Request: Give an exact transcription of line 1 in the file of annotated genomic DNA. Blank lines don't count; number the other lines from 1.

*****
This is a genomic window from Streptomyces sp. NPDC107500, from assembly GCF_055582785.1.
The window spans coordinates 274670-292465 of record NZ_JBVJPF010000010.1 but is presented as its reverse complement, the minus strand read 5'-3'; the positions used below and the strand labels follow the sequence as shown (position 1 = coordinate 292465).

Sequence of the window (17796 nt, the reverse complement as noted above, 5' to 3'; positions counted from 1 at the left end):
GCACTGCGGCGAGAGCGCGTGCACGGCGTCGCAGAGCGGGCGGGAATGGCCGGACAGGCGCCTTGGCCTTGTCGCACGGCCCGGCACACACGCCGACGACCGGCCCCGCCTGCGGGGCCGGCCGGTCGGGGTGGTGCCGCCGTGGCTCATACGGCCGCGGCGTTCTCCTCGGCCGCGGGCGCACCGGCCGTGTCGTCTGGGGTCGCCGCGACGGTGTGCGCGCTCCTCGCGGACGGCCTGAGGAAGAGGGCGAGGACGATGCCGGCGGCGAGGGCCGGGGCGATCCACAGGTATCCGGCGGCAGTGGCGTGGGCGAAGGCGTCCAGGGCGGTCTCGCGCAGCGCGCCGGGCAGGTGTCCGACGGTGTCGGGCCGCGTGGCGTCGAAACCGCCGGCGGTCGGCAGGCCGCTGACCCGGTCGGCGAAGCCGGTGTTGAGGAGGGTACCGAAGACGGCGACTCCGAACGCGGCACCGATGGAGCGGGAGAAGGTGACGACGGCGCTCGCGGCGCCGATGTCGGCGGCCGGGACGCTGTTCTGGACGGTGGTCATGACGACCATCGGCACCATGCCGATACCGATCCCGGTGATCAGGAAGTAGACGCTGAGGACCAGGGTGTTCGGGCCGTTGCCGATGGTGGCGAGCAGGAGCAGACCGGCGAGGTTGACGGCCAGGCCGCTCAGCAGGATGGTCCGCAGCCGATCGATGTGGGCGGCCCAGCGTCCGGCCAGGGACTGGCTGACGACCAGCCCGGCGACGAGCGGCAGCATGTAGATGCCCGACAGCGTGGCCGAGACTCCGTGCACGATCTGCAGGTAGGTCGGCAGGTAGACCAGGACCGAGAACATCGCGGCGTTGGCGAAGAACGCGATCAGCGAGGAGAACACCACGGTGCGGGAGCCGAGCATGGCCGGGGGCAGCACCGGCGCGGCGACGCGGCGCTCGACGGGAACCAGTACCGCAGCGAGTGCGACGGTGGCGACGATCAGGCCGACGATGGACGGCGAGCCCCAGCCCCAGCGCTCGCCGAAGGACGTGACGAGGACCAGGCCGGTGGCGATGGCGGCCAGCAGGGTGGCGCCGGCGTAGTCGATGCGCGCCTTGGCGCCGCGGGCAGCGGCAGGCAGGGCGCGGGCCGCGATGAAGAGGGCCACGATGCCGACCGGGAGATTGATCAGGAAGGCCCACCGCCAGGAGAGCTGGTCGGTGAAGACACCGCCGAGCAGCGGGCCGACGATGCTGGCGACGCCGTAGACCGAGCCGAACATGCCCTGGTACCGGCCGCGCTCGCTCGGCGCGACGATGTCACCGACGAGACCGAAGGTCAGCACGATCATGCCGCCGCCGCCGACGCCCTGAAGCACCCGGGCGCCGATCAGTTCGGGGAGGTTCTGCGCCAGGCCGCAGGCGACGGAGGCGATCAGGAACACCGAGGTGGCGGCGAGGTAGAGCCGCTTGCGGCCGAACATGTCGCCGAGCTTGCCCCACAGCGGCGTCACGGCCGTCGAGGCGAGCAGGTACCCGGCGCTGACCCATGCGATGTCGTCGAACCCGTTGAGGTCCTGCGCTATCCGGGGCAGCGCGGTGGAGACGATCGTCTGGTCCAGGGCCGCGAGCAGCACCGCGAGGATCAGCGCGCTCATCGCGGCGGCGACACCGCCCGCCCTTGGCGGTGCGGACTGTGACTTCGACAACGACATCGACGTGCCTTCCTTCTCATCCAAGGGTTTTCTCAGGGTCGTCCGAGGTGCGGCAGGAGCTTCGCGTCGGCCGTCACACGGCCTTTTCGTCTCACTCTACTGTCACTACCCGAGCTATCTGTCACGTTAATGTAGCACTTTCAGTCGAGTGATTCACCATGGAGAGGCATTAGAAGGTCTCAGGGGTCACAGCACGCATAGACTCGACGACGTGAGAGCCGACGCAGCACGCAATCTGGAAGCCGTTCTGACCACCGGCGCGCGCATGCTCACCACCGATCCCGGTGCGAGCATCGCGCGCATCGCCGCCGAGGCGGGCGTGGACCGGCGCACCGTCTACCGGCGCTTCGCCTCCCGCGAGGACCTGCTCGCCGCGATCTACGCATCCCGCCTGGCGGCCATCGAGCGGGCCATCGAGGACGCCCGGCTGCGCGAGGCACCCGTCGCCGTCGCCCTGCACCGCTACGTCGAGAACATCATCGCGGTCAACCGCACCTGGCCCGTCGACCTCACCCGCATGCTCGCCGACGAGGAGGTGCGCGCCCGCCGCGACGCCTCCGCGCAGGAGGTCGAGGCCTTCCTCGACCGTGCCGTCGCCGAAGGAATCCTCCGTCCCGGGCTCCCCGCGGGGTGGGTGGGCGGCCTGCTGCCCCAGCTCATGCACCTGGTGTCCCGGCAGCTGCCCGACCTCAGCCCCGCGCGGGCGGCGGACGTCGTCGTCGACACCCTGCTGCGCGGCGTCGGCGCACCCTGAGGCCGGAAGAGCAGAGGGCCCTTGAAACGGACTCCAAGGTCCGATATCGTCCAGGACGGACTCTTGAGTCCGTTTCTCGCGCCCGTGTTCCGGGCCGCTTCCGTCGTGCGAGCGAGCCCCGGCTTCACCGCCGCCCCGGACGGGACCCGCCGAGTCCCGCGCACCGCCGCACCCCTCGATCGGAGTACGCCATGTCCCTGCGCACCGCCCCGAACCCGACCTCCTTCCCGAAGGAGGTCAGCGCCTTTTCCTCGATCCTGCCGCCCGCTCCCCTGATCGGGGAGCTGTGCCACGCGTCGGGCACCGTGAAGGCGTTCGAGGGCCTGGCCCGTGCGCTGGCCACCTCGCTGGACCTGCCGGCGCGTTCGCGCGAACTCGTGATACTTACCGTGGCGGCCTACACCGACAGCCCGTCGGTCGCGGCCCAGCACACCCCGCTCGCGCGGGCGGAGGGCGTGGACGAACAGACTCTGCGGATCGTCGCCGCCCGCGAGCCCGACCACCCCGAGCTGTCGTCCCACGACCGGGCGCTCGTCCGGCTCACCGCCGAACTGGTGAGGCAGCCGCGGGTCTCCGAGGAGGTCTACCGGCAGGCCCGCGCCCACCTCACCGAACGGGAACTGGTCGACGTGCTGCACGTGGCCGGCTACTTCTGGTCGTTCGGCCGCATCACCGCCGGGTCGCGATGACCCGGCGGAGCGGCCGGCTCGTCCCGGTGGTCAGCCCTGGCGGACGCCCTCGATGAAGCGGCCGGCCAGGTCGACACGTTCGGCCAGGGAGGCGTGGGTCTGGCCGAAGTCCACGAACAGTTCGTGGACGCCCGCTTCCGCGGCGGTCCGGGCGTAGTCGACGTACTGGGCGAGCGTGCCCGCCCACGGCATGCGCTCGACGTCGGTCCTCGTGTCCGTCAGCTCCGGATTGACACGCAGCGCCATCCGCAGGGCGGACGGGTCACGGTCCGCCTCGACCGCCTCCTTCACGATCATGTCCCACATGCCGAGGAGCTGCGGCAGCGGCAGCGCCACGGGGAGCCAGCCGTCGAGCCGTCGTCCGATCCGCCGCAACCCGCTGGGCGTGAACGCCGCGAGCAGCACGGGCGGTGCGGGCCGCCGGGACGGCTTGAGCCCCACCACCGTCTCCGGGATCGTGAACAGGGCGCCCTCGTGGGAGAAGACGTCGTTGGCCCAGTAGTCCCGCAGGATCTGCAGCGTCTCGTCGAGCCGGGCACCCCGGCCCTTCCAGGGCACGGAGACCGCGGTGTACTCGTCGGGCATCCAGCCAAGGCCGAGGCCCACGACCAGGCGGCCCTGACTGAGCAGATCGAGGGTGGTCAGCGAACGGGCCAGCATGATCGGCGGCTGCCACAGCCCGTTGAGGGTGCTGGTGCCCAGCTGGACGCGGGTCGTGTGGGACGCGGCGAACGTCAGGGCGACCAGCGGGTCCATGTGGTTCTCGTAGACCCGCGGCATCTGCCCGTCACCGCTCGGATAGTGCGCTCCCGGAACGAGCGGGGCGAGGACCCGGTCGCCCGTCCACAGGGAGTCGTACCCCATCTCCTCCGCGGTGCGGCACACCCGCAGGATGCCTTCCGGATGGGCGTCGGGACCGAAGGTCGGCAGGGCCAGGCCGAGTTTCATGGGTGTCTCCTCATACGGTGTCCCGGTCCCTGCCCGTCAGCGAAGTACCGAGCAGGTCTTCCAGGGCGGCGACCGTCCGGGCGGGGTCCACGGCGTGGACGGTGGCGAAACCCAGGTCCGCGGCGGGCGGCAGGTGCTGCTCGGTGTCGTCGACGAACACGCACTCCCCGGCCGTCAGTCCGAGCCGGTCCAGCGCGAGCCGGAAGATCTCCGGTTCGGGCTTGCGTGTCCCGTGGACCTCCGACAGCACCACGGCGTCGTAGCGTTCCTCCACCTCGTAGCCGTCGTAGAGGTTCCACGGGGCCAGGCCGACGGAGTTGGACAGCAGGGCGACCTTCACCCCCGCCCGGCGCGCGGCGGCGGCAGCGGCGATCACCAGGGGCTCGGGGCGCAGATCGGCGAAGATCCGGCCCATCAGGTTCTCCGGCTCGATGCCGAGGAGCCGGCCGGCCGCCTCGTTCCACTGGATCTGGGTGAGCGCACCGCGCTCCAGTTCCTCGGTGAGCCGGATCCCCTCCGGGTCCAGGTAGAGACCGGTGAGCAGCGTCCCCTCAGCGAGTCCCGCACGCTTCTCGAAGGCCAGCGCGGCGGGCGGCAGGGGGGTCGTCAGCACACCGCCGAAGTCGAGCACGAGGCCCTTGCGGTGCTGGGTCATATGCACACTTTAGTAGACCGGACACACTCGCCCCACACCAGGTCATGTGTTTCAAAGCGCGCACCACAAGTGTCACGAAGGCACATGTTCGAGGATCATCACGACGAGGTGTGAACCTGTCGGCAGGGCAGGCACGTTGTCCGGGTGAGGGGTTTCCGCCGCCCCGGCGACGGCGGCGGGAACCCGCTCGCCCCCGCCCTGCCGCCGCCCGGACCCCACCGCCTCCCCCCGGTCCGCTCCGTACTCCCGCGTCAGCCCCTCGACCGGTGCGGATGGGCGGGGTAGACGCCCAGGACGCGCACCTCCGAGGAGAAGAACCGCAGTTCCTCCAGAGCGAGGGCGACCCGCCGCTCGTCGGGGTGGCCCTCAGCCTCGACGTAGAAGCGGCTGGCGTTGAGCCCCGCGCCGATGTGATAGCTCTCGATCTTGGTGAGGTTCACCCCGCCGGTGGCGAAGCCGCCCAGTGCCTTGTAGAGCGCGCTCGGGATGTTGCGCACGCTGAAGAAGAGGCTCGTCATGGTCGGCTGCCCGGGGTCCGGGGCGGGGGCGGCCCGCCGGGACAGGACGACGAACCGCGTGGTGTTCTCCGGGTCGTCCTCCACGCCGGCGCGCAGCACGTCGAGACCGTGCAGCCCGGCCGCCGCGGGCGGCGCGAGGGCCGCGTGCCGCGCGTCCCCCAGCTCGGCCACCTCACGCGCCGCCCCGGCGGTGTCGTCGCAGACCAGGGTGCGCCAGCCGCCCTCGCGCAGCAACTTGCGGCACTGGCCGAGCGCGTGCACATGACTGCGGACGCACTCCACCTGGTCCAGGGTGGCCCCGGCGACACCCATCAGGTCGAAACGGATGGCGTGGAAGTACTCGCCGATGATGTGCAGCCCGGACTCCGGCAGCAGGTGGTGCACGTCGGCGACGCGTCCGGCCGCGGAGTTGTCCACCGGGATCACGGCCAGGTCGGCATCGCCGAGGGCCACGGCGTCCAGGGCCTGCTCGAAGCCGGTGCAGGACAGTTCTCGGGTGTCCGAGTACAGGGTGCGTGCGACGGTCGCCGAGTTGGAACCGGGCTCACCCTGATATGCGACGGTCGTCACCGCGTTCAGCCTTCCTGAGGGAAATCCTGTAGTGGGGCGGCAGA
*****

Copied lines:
This is a genomic window from Streptomyces sp. NPDC107500, from assembly GCF_055582785.1.